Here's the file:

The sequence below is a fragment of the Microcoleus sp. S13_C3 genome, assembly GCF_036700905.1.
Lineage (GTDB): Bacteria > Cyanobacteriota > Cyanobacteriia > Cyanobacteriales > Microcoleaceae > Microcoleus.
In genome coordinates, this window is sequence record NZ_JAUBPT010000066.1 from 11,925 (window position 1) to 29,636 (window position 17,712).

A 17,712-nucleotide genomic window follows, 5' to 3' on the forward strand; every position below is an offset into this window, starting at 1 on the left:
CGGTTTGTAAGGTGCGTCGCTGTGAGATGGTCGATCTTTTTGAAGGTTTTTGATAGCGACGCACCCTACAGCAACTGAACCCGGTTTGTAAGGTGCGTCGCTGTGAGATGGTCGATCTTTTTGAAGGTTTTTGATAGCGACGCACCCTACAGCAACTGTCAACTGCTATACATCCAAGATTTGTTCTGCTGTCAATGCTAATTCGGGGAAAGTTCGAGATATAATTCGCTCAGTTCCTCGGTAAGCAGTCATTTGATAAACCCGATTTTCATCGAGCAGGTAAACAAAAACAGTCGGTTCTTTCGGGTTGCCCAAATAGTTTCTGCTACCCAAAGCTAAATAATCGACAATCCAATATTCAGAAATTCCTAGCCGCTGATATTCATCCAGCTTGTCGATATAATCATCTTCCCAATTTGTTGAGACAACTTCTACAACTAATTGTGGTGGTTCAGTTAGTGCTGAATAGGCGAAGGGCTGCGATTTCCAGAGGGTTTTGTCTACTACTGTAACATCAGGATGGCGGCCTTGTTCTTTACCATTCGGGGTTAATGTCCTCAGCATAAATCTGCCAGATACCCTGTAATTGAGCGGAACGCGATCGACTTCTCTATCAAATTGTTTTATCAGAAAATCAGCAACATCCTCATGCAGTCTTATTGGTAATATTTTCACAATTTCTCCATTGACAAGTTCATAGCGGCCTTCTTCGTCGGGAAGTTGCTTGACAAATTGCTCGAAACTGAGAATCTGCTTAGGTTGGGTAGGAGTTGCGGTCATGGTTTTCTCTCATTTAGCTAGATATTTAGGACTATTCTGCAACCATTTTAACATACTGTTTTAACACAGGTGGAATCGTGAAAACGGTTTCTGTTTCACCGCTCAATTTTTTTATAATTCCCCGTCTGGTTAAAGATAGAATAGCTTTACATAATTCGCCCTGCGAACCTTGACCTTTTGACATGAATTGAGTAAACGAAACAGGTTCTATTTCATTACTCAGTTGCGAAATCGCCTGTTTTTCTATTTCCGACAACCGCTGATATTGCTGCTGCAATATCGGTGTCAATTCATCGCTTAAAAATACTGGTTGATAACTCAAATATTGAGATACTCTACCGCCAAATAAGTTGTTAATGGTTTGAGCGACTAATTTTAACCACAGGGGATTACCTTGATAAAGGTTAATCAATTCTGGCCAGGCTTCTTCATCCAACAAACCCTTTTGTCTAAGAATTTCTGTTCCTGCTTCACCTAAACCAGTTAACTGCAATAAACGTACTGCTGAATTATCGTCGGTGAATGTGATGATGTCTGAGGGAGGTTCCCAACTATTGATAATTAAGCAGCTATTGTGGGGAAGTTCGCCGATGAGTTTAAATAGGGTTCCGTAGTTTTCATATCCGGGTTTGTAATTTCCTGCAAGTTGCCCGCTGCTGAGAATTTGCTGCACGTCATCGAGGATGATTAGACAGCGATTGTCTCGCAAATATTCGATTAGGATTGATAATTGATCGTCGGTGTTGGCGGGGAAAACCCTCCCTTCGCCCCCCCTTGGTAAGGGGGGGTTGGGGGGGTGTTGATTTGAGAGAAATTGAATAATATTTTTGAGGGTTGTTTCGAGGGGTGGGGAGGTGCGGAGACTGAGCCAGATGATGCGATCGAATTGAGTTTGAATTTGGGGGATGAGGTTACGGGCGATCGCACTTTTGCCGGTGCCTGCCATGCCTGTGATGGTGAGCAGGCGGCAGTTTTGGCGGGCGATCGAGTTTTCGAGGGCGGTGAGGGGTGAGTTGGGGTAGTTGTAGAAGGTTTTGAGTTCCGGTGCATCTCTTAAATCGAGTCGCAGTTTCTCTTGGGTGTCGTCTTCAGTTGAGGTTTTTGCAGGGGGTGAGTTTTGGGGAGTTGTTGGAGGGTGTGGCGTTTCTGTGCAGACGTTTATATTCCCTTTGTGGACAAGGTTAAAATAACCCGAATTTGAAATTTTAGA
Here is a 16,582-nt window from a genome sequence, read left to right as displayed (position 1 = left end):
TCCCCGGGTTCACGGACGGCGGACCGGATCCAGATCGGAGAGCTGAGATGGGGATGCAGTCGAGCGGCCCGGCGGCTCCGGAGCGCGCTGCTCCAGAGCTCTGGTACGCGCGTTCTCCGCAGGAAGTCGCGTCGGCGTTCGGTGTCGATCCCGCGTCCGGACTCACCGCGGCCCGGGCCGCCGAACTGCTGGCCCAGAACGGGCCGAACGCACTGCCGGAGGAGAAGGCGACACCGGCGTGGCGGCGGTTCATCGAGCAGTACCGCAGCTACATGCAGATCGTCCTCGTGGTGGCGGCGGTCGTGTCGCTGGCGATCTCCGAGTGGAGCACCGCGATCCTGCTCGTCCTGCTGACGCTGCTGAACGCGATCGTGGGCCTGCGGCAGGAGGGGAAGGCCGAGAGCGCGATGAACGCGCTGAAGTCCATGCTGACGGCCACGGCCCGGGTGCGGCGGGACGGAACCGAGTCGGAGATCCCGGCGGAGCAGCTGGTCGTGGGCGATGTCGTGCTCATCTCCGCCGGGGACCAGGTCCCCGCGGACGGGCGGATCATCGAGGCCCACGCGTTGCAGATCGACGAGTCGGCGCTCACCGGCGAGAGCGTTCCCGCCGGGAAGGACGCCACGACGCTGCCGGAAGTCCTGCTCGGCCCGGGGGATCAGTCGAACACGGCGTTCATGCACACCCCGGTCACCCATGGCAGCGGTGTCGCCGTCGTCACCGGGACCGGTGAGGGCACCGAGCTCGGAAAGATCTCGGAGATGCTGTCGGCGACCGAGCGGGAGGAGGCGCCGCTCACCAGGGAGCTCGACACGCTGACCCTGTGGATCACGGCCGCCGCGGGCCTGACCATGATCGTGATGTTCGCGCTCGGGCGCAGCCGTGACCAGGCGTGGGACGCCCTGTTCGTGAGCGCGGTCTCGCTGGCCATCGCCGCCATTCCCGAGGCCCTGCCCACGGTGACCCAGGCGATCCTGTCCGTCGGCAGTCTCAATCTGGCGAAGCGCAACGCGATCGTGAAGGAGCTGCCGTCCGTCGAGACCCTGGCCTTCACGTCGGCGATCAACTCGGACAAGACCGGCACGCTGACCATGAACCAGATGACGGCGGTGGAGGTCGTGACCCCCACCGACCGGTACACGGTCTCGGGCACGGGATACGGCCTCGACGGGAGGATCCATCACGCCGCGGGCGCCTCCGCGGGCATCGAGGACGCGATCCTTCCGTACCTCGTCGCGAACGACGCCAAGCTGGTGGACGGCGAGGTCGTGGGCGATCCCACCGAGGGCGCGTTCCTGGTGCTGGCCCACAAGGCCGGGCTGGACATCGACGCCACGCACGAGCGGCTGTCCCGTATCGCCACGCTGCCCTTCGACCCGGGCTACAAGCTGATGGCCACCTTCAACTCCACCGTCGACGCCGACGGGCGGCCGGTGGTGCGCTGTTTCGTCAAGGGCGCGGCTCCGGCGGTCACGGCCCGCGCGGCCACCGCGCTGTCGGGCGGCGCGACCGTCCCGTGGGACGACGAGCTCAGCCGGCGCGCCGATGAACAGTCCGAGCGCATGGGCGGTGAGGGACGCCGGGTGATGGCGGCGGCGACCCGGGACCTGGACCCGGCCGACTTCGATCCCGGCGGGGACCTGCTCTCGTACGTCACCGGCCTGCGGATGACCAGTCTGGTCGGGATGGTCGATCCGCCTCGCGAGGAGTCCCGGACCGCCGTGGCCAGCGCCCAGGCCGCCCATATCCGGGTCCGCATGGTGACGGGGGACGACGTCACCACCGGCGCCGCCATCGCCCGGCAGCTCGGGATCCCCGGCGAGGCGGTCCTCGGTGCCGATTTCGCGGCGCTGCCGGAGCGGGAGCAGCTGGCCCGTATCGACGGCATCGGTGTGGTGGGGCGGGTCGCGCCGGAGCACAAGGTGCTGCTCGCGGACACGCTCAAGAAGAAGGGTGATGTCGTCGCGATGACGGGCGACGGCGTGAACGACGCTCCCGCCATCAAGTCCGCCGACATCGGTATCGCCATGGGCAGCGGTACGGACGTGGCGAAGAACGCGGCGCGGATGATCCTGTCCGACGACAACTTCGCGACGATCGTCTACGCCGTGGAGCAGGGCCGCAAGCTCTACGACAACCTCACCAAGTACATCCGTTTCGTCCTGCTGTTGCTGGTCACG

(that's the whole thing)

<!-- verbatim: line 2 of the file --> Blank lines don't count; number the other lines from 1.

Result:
Lineage (GTDB): Bacteria > Cyanobacteriota > Cyanobacteriia > Cyanobacteriales > Microcoleaceae > Microcoleus.